Shortly after we arrived, the rain started, scuppering our video shoot agenda for the afternoon. It came down in sheets. In buckets. In torrents. It rained so hard that our homes' front yards became ponds, our sidewalks turned into rivers. I think we may have actually had white water rapids in our school parking lot for a few minutes. It was beautiful; the rain knocked about 20 degrees farenheit off the scorching afternoon heat. It was also loud. Our homes all have metal roofs, so for a while there, it was like being inside a Tom Grosset drum solo. When it was all over and the water receded, the kids ran outside and picked up the fish that had failed to retreat to the safety of the nearby lakes, and the rest of us continued playing with the kids, transitioning from inside to out as the water drained.
At dusk, we piled into the van, exhausted, and headed back to the city. Once we got over the Mekong bridge, we saw that the city hadn't drained very well at all. Major intersections were flooded, and traffic was grinding itself into a maddening knot: thousands of vehicles honking, lurching, stopping and stalling at each crossroads, people driving on sidewalks, through yards, into around and over one another. What should have taken 10 minutes too more than two hours. When we finally got within walking distance of a restaurant, I gave up on driving entirely. Although it took me ten minutes to move 20 feet across two lanes of traffic (one 'official,' the other on the sidewalk), I forced my way onto the front lot of a store, gave the parking lot guard a handful of dollars, went to the counter, bought a moderately priced bottle of hooch that I didn't really want and asked the proprietress if I could park there for a couple of hours. She scowled at me. And then she smiled, shook her head in something like amusement and said, "okay."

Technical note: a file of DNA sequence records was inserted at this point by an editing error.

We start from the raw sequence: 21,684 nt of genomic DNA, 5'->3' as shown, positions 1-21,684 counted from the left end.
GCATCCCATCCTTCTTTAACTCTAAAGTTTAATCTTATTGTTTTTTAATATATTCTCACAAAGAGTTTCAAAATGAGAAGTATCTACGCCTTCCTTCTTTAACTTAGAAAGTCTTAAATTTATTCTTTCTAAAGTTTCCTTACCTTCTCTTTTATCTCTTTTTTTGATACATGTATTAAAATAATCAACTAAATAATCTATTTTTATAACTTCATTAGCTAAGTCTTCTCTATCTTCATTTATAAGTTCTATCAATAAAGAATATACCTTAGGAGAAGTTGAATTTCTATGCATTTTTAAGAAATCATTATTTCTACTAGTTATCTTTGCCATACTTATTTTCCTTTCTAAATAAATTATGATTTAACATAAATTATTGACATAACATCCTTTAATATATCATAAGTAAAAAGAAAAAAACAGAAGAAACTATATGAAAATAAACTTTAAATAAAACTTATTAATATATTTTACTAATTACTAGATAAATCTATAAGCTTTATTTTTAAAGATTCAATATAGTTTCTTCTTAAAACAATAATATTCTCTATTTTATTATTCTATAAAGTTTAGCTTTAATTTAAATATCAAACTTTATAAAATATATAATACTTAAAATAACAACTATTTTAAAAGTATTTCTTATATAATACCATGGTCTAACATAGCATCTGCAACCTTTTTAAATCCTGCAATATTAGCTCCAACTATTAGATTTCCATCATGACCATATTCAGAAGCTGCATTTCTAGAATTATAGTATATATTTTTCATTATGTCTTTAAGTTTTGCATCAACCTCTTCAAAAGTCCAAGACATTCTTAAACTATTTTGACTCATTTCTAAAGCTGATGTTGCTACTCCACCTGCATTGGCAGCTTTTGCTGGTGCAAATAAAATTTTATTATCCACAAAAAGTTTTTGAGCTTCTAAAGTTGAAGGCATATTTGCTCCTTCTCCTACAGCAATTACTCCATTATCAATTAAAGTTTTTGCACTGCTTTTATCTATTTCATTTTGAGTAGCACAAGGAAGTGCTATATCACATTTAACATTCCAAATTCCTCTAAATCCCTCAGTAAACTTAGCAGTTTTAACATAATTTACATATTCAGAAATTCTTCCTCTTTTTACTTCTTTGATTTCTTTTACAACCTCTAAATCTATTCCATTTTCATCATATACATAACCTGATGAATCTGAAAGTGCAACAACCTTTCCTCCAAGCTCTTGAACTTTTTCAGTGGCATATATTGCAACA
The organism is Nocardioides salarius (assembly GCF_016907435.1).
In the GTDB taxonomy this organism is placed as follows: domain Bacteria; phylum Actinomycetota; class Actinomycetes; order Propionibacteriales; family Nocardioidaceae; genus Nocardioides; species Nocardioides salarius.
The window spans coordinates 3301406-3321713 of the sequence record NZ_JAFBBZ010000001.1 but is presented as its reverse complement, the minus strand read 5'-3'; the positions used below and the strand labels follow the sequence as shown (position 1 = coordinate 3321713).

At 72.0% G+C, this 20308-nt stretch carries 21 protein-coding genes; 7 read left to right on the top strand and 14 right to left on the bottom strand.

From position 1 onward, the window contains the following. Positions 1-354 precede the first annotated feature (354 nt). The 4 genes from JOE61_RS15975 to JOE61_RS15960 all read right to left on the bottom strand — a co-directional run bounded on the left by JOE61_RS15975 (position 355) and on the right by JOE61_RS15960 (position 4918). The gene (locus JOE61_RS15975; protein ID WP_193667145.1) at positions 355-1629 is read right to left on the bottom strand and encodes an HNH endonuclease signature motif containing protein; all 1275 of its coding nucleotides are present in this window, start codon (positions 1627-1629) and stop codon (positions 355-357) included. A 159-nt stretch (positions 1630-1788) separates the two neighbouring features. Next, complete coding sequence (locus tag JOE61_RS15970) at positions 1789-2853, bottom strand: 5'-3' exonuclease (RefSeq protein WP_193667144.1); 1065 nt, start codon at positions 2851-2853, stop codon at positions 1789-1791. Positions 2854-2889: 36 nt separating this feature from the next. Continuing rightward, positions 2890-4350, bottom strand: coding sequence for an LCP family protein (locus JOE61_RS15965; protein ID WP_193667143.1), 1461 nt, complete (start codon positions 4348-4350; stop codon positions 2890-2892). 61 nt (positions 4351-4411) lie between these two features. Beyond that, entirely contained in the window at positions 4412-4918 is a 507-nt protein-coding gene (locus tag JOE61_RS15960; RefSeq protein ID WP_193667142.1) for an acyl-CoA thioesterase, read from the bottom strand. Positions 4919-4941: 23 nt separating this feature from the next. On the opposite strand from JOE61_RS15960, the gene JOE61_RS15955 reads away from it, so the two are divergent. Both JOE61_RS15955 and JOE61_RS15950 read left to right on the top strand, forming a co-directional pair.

We fought our way across the road on foot and collapsed into a Chinese restaurant where we proceeded to order way too much food. After two hours of eating, laughing, talking and drinking tea, we saw that the traffic had subsided, and we made our way back to our respective hotels.
This morning, we're taking it easy. For me that means that I actually get a shower, and don't have to meet anyone for any reason before 9:00am. We will probably take a walk this morning, maybe visit a couple of shops. After lunch, we're heading back out to the campus, hopefully to get some video interviews with Savorn, some of the kids and with me.
Please pray for our productivity and health. So far, none of us has prolapsed a colon, and I haven't hit anyone with my ungainly land yacht. Despite the challenges, we're having a great time. I can't wait to share some of the video with you. If it captures even half of the goodness that is Asia's Hope, my job of funding this beast should become a whole lot easier.